Joe Williams

Nominations Fill Legislative Void in Senate
Work stalled in the chamber amid partisan health care and tax effort

Senate Republicans have repeatedly accused the Democratic minority of slow-rolling the process of confirming President Donald Trump’s nominees for hundreds of vacant federal and judicial positions. But after engaging in a partisan agenda for most of this year, the GOP may need those confirmation votes just to fill up floor time in the chamber.

The major tenets of the Republican agenda are largely stalled, with the legislative health care effort in tatters and an overhaul of the U.S. tax code still in development.

Who Benefits From the State and Local Tax Deduction?
Roll Call analysis finds higher-income earners reap substantial returns from the deduction

A fight within the Republican Party over a proposal to eliminate the state and local tax deduction threatens the future of the GOP effort to overhaul the U.S. tax code.

Battle lines have been drawn, as lawmakers from states that see substantial benefit from the deduction — such as New Jersey and New York — are already sounding alarms at the proposal to remove it. 

Republicans Struggle to Define Whom Their Tax Overhaul Will Help
Echoes of failed health care effort in senators’ lack of specificity on tax goals

Senate Republicans are still weighing who specifically will benefit from their pending overhaul of the U.S. tax code.

When asked, many were unable to communicate exactly which income brackets they would want to see reductions directed toward, instead opting to use catch-all phrases such as “hard-working Americans” or “ordinary people.”

Intelligence Committee Backs Spy Agencies on Russia Conclusions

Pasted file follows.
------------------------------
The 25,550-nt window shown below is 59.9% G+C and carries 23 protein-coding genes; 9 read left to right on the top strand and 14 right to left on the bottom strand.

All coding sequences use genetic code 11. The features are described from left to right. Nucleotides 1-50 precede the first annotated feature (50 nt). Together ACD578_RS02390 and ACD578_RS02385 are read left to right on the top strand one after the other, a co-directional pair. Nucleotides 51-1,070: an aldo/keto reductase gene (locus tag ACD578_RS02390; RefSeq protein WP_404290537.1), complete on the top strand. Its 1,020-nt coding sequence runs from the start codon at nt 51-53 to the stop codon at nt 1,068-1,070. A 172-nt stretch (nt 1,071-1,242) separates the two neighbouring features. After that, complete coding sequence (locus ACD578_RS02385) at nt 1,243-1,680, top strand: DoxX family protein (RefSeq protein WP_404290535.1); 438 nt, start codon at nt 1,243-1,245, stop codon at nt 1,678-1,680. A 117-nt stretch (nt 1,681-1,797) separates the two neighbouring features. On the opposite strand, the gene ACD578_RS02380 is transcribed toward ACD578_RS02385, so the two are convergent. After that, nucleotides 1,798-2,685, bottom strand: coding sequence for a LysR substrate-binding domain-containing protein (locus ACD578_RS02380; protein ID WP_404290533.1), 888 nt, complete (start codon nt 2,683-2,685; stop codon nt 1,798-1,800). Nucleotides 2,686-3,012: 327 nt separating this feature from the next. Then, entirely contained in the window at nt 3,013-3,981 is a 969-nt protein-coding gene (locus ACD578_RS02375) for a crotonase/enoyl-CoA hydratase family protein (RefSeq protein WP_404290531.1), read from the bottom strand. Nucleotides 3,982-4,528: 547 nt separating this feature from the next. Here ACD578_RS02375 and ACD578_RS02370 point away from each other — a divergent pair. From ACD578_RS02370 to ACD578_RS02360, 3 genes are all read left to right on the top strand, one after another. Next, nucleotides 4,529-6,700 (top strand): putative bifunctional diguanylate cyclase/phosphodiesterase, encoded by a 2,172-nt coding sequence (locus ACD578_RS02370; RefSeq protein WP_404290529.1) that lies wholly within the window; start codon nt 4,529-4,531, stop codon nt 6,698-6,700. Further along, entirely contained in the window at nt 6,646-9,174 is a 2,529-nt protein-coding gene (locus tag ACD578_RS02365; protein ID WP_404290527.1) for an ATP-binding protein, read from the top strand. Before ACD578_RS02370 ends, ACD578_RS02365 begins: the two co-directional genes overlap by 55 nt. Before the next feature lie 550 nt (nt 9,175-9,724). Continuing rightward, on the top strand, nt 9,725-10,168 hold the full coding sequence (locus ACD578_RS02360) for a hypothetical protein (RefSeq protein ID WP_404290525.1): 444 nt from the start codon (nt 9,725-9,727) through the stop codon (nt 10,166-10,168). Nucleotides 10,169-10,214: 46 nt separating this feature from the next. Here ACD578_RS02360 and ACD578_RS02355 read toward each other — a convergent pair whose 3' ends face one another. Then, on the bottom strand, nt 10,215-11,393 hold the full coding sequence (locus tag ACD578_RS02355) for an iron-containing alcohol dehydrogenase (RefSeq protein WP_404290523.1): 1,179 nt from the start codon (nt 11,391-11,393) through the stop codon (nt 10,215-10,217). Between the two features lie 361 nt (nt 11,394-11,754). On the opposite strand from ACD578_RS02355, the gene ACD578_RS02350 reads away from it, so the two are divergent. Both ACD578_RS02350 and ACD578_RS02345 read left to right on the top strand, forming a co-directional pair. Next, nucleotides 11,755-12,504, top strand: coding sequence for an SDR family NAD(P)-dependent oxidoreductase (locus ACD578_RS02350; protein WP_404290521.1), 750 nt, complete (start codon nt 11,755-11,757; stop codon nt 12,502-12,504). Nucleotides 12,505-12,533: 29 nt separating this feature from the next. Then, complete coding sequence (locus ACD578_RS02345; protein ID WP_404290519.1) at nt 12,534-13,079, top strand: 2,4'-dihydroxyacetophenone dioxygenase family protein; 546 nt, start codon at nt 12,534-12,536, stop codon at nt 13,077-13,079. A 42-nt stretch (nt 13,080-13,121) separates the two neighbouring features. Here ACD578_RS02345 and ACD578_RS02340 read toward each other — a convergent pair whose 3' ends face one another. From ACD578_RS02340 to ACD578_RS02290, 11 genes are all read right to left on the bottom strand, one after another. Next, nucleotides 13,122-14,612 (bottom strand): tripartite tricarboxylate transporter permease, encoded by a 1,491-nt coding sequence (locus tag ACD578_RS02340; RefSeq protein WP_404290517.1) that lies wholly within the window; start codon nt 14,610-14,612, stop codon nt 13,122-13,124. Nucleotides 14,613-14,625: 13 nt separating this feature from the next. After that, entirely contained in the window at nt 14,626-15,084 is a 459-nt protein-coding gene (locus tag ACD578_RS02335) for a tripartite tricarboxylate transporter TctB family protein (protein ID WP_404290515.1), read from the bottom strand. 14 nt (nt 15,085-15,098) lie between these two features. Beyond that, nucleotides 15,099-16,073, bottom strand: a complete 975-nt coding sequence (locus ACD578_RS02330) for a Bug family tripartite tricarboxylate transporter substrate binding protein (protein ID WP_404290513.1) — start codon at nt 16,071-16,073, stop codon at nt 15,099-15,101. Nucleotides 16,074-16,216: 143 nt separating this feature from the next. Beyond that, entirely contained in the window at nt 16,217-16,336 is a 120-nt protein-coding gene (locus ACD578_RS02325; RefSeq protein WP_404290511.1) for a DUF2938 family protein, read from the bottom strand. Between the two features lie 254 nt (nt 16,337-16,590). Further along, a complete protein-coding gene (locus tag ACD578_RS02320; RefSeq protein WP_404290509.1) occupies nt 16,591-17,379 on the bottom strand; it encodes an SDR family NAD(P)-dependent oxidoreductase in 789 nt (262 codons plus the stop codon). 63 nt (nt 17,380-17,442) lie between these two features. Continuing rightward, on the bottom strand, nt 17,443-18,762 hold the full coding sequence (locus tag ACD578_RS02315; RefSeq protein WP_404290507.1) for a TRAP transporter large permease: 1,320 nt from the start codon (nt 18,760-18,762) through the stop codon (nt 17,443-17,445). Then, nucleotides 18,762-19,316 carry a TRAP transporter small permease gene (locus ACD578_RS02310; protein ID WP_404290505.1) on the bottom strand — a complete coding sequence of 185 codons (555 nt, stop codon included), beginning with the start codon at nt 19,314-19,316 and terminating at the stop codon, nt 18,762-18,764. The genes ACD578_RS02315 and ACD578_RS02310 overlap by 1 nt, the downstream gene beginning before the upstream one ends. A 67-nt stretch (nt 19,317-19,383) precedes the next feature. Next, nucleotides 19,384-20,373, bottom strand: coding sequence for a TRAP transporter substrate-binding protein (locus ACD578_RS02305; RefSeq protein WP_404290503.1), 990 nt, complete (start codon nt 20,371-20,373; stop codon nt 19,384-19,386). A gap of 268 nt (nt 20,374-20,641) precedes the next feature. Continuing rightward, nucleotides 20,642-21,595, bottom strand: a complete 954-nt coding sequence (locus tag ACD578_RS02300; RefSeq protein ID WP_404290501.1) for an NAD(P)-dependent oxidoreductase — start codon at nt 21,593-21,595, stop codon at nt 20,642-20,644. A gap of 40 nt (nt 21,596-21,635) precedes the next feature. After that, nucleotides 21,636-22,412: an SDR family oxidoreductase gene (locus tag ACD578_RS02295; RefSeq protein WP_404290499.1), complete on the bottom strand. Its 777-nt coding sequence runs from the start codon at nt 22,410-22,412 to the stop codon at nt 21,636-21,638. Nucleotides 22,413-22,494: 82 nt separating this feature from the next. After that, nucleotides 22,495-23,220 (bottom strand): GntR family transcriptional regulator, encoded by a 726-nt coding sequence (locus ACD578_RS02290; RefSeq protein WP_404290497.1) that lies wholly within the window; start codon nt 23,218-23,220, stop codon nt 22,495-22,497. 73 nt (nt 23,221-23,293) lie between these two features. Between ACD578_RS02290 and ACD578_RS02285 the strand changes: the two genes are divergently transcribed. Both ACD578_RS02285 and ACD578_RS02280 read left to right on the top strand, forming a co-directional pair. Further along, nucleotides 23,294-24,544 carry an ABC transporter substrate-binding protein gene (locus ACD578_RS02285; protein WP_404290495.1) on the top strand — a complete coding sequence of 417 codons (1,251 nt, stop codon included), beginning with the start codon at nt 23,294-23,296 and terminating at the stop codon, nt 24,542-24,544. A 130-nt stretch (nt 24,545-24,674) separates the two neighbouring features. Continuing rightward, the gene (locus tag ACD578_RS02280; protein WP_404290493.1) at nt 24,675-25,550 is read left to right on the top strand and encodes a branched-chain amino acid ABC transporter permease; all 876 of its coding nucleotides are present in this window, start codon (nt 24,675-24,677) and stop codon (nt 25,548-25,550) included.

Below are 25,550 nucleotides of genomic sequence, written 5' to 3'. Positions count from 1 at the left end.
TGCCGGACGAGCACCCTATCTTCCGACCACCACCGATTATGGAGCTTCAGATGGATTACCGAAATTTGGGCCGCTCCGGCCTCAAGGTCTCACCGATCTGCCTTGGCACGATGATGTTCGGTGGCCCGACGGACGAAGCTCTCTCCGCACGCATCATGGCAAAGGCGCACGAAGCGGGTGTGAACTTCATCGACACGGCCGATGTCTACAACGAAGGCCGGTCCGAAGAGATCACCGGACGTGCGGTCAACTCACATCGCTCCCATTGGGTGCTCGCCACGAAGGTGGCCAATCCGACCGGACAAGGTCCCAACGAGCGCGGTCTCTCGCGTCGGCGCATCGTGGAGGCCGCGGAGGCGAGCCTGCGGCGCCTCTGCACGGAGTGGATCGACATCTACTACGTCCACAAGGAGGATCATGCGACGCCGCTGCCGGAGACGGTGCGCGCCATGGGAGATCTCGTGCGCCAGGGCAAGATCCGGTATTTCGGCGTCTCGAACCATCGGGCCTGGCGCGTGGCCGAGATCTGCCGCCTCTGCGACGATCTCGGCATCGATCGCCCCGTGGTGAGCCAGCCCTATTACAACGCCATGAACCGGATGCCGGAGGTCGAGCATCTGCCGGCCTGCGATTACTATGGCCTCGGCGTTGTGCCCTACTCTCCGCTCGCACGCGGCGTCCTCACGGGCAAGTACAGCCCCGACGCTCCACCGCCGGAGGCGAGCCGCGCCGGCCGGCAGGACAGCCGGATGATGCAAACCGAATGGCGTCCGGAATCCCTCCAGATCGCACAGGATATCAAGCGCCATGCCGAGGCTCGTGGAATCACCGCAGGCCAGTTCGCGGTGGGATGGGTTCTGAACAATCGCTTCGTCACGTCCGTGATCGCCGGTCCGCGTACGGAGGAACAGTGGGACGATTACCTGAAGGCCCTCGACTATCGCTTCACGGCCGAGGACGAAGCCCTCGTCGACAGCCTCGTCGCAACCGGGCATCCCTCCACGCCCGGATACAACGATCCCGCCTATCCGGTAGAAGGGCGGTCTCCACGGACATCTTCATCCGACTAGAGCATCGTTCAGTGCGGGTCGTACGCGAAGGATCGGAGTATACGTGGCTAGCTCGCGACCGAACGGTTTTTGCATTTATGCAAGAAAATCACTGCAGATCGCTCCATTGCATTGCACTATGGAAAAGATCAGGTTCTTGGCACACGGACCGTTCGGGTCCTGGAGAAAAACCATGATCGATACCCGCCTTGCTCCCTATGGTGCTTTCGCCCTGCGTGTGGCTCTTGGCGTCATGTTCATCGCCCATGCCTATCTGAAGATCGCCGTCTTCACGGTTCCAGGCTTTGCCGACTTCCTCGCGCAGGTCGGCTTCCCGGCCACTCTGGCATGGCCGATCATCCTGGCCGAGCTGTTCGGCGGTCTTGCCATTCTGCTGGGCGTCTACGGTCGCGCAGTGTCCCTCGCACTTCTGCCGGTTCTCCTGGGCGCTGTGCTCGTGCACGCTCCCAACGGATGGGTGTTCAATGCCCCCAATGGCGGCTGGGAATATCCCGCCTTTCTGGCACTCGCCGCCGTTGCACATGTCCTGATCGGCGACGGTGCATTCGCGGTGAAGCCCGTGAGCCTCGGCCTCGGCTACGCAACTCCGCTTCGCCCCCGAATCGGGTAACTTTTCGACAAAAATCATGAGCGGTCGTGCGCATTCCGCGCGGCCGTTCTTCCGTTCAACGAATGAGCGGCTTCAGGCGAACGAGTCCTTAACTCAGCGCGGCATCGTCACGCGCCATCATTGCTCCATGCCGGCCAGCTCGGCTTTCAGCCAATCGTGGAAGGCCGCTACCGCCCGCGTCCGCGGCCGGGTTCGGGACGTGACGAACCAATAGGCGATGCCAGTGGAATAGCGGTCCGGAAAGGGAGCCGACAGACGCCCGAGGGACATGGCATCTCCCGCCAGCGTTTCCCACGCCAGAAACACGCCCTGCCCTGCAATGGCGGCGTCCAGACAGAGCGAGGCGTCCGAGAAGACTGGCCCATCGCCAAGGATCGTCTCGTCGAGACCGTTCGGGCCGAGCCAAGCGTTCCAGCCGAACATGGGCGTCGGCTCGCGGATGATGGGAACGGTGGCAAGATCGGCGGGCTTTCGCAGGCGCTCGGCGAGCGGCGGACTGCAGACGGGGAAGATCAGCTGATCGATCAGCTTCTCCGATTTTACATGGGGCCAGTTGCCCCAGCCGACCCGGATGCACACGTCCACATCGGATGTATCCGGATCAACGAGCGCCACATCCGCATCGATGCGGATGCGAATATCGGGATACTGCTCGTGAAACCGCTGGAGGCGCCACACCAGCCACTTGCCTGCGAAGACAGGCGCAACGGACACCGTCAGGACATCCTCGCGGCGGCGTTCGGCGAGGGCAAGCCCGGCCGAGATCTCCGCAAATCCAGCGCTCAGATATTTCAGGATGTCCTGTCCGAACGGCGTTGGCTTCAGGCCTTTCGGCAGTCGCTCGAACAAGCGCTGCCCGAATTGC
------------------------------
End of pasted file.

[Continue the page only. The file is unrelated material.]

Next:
Senate panel is keeping its own Russia inquiry open

Leaders of the Senate Intelligence Committee on Wednesday said a “general consensus among members and staff” is that an intelligence community conclusion that Russia interfered in the 2016 election is accurate, but the panel will keep the investigation open.

President Donald Trump has yet to voice support for the intelligence assessment. He has sought to investigate potential voter fraud in the past election.

Republicans Face Messaging Battle on Tax Overhaul
Health care defeat spurs heightened awareness of the upcoming messaging battle on taxes

The messaging battle over a pending overhaul of the U.S. tax code has begun. And while Republicans say they feel confident they will overcome the opposition this time around, a lingering defeat on health care continues to concern proponents.

The administration and congressional GOP leaders last week unveiled a framework for the still unreleased tax legislation. It immediately set off a cascade of reaction — positive and negative — as Republicans labeled it a middle-class tax break and Democrats called it a giveaway for the rich.

Senate Considers Broadening Budget Resolution
Move would allow GOP to legislate on more topics without filibuster fear

The Senate is considering beefing up the fiscal 2018 budget resolution to address a broader swath of issues beyond a tax overhaul, including the rollback of regulations on the financial industry, lawmakers said.

The additions might not be included in the Senate’s version before a floor vote, lawmakers said, but could be added during an expected conference with the House. The Senate Budget Committee begins its markup of the budget resolution Wednesday.  

Senate Republican Class of 2014 Looking to Shake Things Up
The group has become more vocal in their desire to change business as usual

Sen. David Perdue keeps a calendar in his office to remind him how many working days the Senate has left this year.